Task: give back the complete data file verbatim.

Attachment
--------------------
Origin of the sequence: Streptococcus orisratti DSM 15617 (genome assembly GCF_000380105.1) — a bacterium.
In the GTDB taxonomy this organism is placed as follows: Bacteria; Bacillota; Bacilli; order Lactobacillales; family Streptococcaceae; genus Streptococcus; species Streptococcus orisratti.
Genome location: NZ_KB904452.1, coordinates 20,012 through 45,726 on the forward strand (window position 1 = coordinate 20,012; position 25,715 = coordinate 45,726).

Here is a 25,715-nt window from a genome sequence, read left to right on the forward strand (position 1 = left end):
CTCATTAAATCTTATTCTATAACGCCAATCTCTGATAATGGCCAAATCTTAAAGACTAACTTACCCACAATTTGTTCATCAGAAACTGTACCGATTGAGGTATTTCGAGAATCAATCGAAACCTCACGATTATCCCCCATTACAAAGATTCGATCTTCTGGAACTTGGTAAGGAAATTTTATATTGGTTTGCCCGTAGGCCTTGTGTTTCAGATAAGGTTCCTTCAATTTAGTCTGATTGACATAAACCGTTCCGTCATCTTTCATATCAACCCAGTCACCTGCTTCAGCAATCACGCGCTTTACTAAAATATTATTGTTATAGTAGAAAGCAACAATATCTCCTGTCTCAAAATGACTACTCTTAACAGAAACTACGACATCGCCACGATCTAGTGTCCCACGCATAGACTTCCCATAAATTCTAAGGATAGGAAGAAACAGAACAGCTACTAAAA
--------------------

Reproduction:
Origin of the sequence: Streptococcus orisratti DSM 15617 (genome assembly GCF_000380105.1) — a bacterium.
In the GTDB taxonomy this organism is placed as follows: Bacteria; Bacillota; Bacilli; order Lactobacillales; family Streptococcaceae; genus Streptococcus; species Streptococcus orisratti.
Genome location: NZ_KB904452.1, coordinates 20,012 through 45,726 on the forward strand (window position 1 = coordinate 20,012; position 25,715 = coordinate 45,726).

Here is a 25,715-nt window from a genome sequence, read left to right on the forward strand (position 1 = left end):
CTCATTAAATCTTATTCTATAACGCCAATCTCTGATAATGGCCAAATCTTAAAGACTAACTTACCCACAATTTGTTCATCAGAAACTGTACCGATTGAGGTATTTCGAGAATCAATCGAAACCTCACGATTATCCCCCATTACAAAGATTCGATCTTCTGGAACTTGGTAAGGAAATTTTATATTGGTTTGCCCGTAGGCCTTGTGTTTCAGATAAGGTTCCTTCAATTTAGTCTGATTGACATAAACCGTTCCGTCATCTTTCATATCAACCCAGTCACCTGCTTCAGCAATCACGCGCTTTACTAAAATATTATTGTTATAGTAGAAAGCAACAATATCTCCTGTCTCAAAATGACTACTCTTAACAGAAACTACGACATCGCCACGATCTAGTGTCCCACGCATAGACTTCCCATAAATTCTAAGGATAGGAAGAAACAGAACAGCTACTAAAA